PstI

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PstI is a type II restriction endonuclease isolated from the Gram negative species, Providencia stuartii.

Function[edit]

PstI cleaves DNA at the recognition sequence 5′-CTGCA/G-3′ generating fragments with 3′-cohesive termini.[1] This cleavage yields sticky ends 4 base pairs long. PstI is catalytically active as a dimer. The two subunits are related by a 2-fold symmetry axis which in the complex with the substrate coincides with the dyad axis of the recognition sequence. It has a molecular weight of 69,500 and contains 54 positive and 41 negatively charged residues.[2]

Recognition Sequence Cut Site
 5'CTGCAG 3'
 3'GACGTC 5'
 5'--CTGCA  G--3'
 3'--G  ACGTC—5'

The PstI restriction/modification (R/M) system has two components: a restriction enzyme that cleaves foreign DNA, and a methyltransferase which protect native DNA strands via histone methylation. The combination of both provide a defense mechanism against invading viruses.[3] The methyltransferase and endonuclease are encoded as two separate proteins and act independently. In the PstI system, the genes are encoded on opposite strands and hence must be transcribed divergently from separate promoters. The transcription initiation sites are separated by only 70 base pairs.[4] A delay in the expression of the endonuclease relative to methylase is due to the inherent differences of the two proteins.[5] The endonuclease is a dimer, requiring a second step for assembly, whereas the methylase is a monomer.

PstI is functionally equivalent to BsuBI. Both enzymes recognize the target sequence 5'CTGCAG. The enzyme systems have similar methyltransferases (41% amino acid identity), restriction endonucleases (46% amino acid identity), and genetic makeup (58% nucleotide identity).[6] These observations suggest a shared evolutionary history.

When examining the preferential double strand cleavage of DNA, the restriction endonuclease PstI bind to pSM1 plasmid DNA.[7]

DNA cloning[edit]

PstI is a useful enzyme for DNA cloning as it provides a selective system for generating hybrid DNA molecules.[8] These hybrid DNA molecules can be then cleaved at the regenerated PstI sites. Its use is not limited to molecular cloning; it is also used in restriction site mapping, genotyping, Southern blotting, restriction fragment length polymorphism (RFLP) and SNP.[9] It is also an isoschizomer restriction enzyme SalPI from Streptomyces albus P.[10]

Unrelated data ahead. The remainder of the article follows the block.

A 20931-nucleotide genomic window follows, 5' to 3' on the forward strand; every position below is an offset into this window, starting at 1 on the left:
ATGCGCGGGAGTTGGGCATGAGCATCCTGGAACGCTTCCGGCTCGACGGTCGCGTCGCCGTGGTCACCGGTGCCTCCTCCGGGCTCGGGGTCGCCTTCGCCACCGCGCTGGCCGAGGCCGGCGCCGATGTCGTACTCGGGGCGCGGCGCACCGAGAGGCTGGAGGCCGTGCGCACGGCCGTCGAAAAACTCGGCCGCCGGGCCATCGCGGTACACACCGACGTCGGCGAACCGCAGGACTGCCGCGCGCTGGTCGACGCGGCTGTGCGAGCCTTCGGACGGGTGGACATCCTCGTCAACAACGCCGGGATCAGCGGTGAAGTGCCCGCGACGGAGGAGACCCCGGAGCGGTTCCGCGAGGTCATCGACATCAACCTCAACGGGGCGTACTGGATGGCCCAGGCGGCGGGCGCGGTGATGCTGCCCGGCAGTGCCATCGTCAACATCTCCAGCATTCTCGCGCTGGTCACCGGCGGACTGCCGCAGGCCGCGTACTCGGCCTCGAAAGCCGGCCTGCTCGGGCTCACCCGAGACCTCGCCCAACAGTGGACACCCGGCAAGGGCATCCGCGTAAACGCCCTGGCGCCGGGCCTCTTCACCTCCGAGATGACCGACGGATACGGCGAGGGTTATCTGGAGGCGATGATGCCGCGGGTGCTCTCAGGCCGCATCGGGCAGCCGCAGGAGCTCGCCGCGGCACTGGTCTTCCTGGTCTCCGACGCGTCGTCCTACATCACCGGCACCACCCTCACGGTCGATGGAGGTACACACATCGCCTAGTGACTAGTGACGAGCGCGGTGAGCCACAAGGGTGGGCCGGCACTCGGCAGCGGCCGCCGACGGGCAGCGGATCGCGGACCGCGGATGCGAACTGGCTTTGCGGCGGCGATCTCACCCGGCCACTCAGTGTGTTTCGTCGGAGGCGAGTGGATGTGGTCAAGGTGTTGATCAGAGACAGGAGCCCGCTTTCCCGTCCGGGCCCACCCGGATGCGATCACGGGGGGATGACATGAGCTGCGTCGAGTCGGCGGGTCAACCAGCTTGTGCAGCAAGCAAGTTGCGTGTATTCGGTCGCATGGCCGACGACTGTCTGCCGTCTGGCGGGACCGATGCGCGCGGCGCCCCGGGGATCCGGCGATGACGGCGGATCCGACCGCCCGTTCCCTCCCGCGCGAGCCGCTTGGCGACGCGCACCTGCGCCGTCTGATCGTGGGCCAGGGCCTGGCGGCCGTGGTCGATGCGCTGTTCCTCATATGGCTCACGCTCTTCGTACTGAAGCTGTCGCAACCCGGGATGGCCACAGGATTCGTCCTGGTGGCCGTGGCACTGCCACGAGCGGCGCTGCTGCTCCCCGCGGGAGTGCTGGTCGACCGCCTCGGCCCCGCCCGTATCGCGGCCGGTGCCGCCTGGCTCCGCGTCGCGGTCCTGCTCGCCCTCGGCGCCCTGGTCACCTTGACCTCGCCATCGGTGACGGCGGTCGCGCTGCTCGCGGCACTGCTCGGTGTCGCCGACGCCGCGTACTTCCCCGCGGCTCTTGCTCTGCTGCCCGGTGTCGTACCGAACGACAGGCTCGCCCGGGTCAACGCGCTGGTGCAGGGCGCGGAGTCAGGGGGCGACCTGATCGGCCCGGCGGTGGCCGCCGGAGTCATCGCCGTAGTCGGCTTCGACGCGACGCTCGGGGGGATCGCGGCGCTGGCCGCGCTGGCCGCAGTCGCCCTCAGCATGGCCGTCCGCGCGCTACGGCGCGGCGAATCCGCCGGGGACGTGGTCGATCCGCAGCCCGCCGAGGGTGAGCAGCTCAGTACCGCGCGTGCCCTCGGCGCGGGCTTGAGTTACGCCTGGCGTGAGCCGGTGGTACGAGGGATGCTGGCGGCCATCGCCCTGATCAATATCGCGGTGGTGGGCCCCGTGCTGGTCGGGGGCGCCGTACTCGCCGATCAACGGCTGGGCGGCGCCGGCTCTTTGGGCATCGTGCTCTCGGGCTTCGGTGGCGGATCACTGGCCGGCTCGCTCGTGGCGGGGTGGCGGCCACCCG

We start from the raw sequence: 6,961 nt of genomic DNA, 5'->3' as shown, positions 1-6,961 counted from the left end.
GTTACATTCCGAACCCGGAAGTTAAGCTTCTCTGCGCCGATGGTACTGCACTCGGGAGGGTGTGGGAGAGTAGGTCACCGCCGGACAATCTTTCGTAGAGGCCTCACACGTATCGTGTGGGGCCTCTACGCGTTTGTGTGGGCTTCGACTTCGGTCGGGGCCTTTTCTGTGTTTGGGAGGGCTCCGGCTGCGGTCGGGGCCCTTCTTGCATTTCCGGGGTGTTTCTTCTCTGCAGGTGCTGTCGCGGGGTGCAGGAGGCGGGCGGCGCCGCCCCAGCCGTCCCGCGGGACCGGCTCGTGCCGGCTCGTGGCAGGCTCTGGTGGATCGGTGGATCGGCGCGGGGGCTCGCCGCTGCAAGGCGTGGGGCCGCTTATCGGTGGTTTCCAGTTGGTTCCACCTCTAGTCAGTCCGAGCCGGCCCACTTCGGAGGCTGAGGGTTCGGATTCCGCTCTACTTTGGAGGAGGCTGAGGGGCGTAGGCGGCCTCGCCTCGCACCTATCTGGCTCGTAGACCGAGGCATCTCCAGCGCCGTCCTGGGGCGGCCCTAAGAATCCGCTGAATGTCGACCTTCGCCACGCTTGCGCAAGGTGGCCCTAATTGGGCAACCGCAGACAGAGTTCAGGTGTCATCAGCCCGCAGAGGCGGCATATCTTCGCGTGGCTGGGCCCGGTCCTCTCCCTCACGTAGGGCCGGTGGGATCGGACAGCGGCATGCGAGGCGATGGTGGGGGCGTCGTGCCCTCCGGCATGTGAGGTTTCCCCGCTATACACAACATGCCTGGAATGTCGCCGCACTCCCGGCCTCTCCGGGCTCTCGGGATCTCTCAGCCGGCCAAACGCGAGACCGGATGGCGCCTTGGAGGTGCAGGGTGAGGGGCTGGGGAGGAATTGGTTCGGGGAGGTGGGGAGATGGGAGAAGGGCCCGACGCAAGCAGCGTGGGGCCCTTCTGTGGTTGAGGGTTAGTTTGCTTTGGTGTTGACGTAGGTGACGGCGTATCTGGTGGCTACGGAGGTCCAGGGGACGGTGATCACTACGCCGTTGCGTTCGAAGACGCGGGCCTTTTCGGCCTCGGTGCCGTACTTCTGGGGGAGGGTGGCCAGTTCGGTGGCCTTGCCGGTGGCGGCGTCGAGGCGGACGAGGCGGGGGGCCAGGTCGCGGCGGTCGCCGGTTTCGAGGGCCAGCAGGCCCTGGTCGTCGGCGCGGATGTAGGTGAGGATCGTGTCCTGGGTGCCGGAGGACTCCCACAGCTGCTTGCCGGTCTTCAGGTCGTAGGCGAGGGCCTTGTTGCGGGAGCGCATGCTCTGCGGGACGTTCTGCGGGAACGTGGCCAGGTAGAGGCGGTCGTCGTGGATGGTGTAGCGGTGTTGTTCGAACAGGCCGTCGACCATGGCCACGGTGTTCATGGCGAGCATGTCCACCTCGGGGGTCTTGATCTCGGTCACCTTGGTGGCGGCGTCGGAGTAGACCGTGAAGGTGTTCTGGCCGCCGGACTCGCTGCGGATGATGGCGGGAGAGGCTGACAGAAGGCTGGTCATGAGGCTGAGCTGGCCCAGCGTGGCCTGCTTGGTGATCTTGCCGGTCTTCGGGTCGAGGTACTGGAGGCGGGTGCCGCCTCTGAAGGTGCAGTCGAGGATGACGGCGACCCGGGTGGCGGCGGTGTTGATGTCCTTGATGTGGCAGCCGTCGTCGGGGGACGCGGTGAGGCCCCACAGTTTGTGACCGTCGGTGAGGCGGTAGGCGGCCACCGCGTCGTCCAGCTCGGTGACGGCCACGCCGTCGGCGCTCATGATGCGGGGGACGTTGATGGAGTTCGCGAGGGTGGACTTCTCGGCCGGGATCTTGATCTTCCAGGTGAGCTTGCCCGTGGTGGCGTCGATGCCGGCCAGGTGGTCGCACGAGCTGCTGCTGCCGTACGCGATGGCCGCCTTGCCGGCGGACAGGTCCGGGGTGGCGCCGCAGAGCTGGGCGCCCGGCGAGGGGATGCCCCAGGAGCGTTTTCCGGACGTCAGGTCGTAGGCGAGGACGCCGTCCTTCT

Cleavage[edit]

PstI preferentially cleaves purified pSM1 DNA without being influenced by the superhelicity of the substrate.[11] However, it is not known whether the effects of this cleavage occurs upon binding to the recognition site or DNA scission. Its differential cleavage rates at different restriction sites is due to the five features of duplex structure. The proximity to the ends in linear DNA molecule, variation in DNA sequence within the recognition sites for enzymes, short distance between regions of unusual DNA sequences and recognition sites, and lastly the special structures such as loops and hairpins. The collective effect of these five factors could affect the accessibility of the restriction enzyme to its recognition sites.

Relation[edit]

References[edit]

  1. ^ "PstI (10 U/L) - Thermo Fisher Scientific". www.thermofisher.com. Retrieved 2016-04-29.
  2. ^ Walder, R. Y.; Walder, J. A.; Donelson, J. E. (1984-06-25). "The organization and complete nucleotide sequence of the PstI restriction-modification system". The Journal of Biological Chemistry. 259 (12): 8015–8026. ISSN 0021-9258. PMID 6330092.
  3. ^ Walder, R. Y.; Hartley, J. L.; Donelson, J. E.; Walder, J. A. (1981-03-01). "Cloning and expression of the Pst I restriction-modification system in Escherichia coli". Proceedings of the National Academy of Sciences of the United States of America. 78 (3): 1503–1507. doi:10.1073/pnas.78.3.1503. ISSN 0027-8424. PMC 319159. PMID 6262807.
  4. ^ Walder, R. Y.; Walder, J. A.; Donelson, J. E. (1984-06-25). "The organization and complete nucleotide sequence of the PstI restriction-modification system". The Journal of Biological Chemistry. 259 (12): 8015–8026. ISSN 0021-9258. PMID 6330092.
  5. ^ Walder, R. Y.; Walder, J. A.; Donelson, J. E. (1984-06-25). "The organization and complete nucleotide sequence of the PstI restriction-modification system". The Journal of Biological Chemistry. 259 (12): 8015–8026. ISSN 0021-9258. PMID 6330092.
  6. ^ Xu, G L; Kapfer, W; Walter, J; Trautner, T A (1992-12-25). "BsuBI--an isospecific restriction and modification system of PstI: characterization of the BsuBI genes and enzymes". Nucleic Acids Research. 20 (24): 6517–6523. doi:10.1093/nar/20.24.6517. ISSN 0305-1048. PMC 334566. PMID 1480472.
  7. ^ Armstrong, Karen (1982). "Preferential site-dependent cleavage by restriction endonuclease PstI". Nucleic Acids Research. doi:10.1093/nar/10.3.993.
  8. ^ Bolivar, F; Rodriguez, RL; Greene, PJ; Betlach, MC; Heyneker, HL; Boyer, HW; Crosa, JH; Falkow, S (1977). "Construction and characterization of new cloning vehicles. II. A multipurpose cloning system". Gene. 2: 95–113. doi:10.1016/0378-1119(77)90000-2. PMID 344137.
  9. ^ "PstI".
  10. ^ Carter, Jacqueline (1980). "A Comparison of DNA Cleavage By the Restriction Enzymes SalPI and PstI". Nucleic Acids Research. doi:10.1093/nar/8.21.4943.
  11. ^ Thomas, M (1975). "Studies on the cleavage of bacteriophage lambda DNA with EcoRI Restriction endonuclease". Journal of Molecular Biology. doi:10.1016/0022-2836(75)90383-6.